• 22.
    Ohlander, Ulrika
    et al.
    Saab Aeronautics, Saab AB, Linköping.
    Alfredson, Jens
    Saab Aeronautics, Saab AB, Linköping.
    Riveiro, Maria
    University of Skövde, School of Informatics. University of Skövde, The Informatics Research Centre.
    Falkman, Göran
    University of Skövde, School of Informatics. University of Skövde, The Informatics Research Centre.
    Elements of team effectiveness: A qualitative study with pilots2016In: 2016 IEEE International Multi-Disciplinary Conference on Cognitive Methods in Situation Awareness and Decision Support (CogSIMA), IEEE Computer Society, 2016, p. 21-27Conference paper (Refereed)
    Abstract [en]

    Fighter pilots performing air missions rely heavily on teamwork for successful outcomes. Designing systems that support such teamwork in highly dynamic missions is a challenging task, and to the best of our knowledge, current teamwork models are not specifically adapted for this domain. This paper presents a model of task performance for military fighter pilots based on the teamwork model “Big Five” proposed by Salas, Sims, and Burke [1]. The “Big Five” model consists of eight teamwork elements that are essential for successful team performance. In-depth interviews were performed with fighter pilots to explore and describe the teamwork elements for the fighter aircraft domain. The findings from these interviews are used to suggest where in the task cycle of mission performance each teamwork element comes in to play.

  • 23.
    Ohlander, Ulrika
    et al.
    University of Skövde, School of Informatics. University of Skövde, The Informatics Research Centre. Saab Aeronautics, Saab AB, Linköping, Sweden.
    Alfredson, Jens
    Saab Aeronautics, Saab AB, Linköping, Sweden.
    Riveiro, Maria
    University of Skövde, School of Informatics. University of Skövde, Skövde Artificial Intelligence Lab (SAIL).
    Falkman, Göran
    University of Skövde, School of Informatics. University of Skövde, The Informatics Research Centre.
    Understanding Team Effectiveness in a Tactical Air Unit2015In: Engineering Psychology and Cognitive Ergonomics: 12th International Conference, EPCE 2015, Held as Part of HCI International 2015, Los Angeles, CA, USA, August 2-7, 2015, Proceedings / [ed] Don Harris, Springer, 2015, Vol. 9174, p. 472-479Conference paper (Refereed)
    Abstract [en]

    Effective team work is regarded as a key factor for success in missions performed by fighter aircraft in a Tactical Air Unit (TAU). Many factors contrib-ute to how a team will succeed in their mission. From the existing literature on teamwork, Salas, Sims and Burke [1], suggested five main factors and three sup-porting mechanisms for effective team work. These were proposed as the “Big Five” of teamwork. This article investigates if the model offered by Salas et al. is applicable to a TAU of fighter aircraft. Semi-structured interviews were carried out with six fighter pilots. The results of these interviews imply that the model has relevance for the teamwork in a TAU. Moreover, this paper discusses impli-cations for the design of future decision-support systems that support team effec-tiveness.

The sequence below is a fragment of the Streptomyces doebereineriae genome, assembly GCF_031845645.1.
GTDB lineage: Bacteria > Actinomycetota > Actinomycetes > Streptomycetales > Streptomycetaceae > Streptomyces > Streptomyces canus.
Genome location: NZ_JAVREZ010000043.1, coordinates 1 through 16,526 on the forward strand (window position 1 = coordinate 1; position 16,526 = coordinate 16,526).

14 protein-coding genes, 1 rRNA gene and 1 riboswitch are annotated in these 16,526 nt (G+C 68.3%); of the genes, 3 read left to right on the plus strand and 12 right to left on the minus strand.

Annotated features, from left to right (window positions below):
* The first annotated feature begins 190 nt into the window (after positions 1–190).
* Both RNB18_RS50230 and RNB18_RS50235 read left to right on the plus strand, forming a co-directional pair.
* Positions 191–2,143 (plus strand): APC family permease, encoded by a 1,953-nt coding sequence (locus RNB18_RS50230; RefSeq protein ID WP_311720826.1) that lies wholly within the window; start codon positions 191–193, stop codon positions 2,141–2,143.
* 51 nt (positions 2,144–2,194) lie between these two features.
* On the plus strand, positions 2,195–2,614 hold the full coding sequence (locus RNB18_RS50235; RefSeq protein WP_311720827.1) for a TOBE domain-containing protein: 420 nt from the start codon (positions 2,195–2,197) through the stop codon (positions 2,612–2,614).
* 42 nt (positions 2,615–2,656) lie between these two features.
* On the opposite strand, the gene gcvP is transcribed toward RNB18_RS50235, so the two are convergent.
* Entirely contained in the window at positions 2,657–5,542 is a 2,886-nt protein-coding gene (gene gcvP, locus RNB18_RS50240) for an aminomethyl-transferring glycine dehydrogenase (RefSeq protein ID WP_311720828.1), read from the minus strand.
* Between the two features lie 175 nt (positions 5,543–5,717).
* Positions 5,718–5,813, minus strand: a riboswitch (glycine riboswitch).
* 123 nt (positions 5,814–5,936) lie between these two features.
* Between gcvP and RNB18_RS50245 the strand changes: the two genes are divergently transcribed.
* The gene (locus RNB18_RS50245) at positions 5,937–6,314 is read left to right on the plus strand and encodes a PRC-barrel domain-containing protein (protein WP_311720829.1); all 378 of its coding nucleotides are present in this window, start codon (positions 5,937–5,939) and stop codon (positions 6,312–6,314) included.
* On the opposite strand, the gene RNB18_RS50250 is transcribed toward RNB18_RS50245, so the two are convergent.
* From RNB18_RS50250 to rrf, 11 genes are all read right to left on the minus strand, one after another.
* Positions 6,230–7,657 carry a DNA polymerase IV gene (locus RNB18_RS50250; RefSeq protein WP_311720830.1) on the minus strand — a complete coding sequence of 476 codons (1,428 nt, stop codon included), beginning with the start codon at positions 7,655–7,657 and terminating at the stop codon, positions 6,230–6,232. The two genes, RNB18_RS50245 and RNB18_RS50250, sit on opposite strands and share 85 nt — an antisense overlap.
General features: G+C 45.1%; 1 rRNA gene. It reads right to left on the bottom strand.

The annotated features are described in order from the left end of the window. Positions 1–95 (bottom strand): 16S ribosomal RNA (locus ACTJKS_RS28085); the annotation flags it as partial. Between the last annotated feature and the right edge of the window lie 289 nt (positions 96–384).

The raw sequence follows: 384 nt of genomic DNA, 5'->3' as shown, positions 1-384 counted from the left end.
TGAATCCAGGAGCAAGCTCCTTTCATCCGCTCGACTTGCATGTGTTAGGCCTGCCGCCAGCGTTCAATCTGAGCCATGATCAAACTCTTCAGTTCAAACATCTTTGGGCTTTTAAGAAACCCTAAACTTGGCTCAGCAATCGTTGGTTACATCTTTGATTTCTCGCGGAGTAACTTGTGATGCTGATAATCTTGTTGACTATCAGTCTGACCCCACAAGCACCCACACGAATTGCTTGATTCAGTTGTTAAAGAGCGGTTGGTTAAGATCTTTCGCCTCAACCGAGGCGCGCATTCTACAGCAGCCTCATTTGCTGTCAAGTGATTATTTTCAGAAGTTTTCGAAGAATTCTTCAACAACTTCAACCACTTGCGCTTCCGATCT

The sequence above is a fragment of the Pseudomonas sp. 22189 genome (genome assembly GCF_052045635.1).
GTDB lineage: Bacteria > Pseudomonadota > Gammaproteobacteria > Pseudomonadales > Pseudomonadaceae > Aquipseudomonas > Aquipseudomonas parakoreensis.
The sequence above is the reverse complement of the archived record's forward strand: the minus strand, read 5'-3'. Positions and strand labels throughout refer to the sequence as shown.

• 24.
    Ohlander, Ulrika
    et al.
    University of Skövde, School of Informatics. University of Skövde, The Informatics Research Centre. Saab Aeronautics, Saab AB.
    Alfredson, Jens
    Saab Aeronautics, Saab AB.
    Riveiro, Maria
    University of Skövde, School of Informatics. University of Skövde, The Informatics Research Centre.
    Falkman, Göran
    University of Skövde, School of Informatics. University of Skövde, The Informatics Research Centre.
    User Participation in the Design of Cockpit Interfaces2017In: Advances in Ergonomics Modeling, Usability & Special Populations / [ed] Marcelo Soares, Christianne Falcão & Tareq Z. Ahram, Springer, 2017, Vol. 486, p. 51-58Conference paper (Refereed)
    Abstract [en]

    This paper investigates the nature of user participation in the process of designing fighter aircraft cockpits. The role of the users, i.e. pilots, in the design of cockpit interfaces is explored. We present the results of an on-line questionnaire with twelve designers of cockpit interfaces for fighter aircraft. The results show that the designers have highlighted the need for more opportunities to observe the pilots, and they wish to obtain more information and ideas from them. Moreover, a larger involvement from users as examiners and testers in the evaluation process was desirable. Access to users was considered unproblematic and the risk of misunderstandings was reported to be low. Moreover, the designers did not support the idea that users should design or take design decisions.

  • 25.
    Riveiro, Maria
    University of Skövde, School of Humanities and Informatics. University of Skövde, The Informatics Research Centre.
    Cognitive Evaluation of Uncertainty Visualization Methods for Decision Making2007In: Symposium on Applied Perception in Graphics and Visualization (APGV 2007), ACM Press, 2007, p. 133-133Conference paper (Refereed)
    Abstract [en]

    Uncertainty constitutes a major obstacle to effective decision making. This work presents perceptual and cognitive principles from Tufte, Chambers and Bertin as well as results from user experiments for the theoretical evaluation of uncertainty visualization techniques that aid decision making. These principles can be used in future theoretical evaluations of existing or newly developed uncertainty visualization methods before usability testing with actual users.

  • 26.
    Riveiro, Maria
    University of Skövde, School of Informatics. University of Skövde, The Informatics Research Centre.
    Evaluation of Normal Model Visualization for Anomaly Detection in Maritime Traffic2014In: ACM Transactions on Interactive Intelligent Systems (TiiS), ISSN 2160-6455, Vol. 4, no 1, article id 5Article in journal (Refereed)